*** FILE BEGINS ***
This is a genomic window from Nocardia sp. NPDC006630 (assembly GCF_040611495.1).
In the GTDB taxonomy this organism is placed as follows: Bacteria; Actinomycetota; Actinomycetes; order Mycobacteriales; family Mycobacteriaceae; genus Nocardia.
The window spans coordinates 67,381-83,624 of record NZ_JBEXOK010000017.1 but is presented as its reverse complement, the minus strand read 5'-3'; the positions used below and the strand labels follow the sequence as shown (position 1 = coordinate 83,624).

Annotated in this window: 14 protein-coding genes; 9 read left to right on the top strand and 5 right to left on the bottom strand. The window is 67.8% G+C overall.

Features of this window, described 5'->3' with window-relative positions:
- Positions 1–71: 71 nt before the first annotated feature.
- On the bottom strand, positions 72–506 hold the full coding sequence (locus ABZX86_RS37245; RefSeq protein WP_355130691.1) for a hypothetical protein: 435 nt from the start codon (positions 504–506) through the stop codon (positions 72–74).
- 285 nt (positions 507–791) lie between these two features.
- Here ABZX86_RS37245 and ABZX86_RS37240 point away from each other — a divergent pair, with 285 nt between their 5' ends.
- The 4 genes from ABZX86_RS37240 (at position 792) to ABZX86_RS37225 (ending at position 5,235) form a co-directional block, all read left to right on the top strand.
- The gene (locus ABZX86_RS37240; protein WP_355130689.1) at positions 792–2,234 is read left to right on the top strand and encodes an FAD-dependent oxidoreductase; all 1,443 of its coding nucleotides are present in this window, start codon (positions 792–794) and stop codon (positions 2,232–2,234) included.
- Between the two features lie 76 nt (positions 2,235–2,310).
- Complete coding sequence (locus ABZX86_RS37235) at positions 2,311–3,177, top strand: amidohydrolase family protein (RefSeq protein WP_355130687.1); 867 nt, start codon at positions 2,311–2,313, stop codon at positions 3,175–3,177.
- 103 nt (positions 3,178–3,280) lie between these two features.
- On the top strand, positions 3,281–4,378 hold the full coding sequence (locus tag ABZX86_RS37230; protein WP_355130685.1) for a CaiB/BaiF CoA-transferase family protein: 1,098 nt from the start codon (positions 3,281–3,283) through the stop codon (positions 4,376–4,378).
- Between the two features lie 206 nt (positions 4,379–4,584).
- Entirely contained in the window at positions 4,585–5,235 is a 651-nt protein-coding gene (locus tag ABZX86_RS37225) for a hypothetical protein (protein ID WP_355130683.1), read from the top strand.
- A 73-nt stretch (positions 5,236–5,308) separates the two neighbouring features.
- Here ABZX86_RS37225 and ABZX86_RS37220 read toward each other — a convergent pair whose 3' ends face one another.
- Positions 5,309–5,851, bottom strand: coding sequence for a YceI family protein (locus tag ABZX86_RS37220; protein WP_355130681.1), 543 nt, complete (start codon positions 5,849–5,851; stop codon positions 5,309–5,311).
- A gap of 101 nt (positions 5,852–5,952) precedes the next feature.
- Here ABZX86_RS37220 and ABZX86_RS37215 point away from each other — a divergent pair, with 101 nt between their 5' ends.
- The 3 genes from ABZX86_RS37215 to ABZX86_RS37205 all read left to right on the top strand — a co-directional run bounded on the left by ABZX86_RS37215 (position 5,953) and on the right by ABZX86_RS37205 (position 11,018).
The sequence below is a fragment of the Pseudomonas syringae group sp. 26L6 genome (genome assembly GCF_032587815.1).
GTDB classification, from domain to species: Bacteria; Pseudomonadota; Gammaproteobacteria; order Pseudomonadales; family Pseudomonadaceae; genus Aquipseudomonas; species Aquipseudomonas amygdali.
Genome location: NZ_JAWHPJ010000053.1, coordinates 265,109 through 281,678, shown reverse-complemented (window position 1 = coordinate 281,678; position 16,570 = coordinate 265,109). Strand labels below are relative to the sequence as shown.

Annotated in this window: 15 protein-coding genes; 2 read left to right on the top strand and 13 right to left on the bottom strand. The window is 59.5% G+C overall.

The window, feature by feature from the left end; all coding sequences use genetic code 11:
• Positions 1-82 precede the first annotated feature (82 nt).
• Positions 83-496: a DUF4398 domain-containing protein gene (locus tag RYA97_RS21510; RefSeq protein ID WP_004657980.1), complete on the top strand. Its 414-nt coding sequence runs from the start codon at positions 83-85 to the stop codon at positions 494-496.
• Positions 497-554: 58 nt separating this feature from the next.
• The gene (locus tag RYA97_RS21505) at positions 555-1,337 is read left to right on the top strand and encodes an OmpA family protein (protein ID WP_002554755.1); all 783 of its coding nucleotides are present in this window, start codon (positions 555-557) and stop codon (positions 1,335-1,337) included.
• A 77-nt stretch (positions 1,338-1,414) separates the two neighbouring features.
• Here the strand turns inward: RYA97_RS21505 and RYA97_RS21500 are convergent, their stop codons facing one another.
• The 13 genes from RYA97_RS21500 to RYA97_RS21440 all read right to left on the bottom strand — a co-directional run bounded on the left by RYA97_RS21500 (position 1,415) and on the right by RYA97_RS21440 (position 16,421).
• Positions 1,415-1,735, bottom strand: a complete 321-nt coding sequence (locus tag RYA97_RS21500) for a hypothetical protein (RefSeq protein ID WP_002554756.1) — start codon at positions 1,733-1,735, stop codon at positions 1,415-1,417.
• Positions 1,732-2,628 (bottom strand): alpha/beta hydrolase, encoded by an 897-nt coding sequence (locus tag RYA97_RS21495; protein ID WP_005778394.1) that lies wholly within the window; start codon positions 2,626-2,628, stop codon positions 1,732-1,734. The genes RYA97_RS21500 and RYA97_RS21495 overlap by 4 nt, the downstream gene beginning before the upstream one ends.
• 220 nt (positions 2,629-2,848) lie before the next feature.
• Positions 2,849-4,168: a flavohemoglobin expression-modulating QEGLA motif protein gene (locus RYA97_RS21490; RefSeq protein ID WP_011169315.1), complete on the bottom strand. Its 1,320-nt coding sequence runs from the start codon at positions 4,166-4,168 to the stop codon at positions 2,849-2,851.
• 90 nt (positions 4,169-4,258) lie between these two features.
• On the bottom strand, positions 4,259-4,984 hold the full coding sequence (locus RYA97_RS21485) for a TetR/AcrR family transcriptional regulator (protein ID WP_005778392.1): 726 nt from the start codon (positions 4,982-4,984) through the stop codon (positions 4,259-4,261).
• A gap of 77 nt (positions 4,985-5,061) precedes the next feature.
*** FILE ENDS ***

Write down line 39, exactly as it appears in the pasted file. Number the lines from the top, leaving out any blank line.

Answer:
• Positions 2,849-4,168: a flavohemoglobin expression-modulating QEGLA motif protein gene (locus RYA97_RS21490; RefSeq protein ID WP_011169315.1), complete on the bottom strand. Its 1,320-nt coding sequence runs from the start codon at positions 4,166-4,168 to the stop codon at positions 2,849-2,851.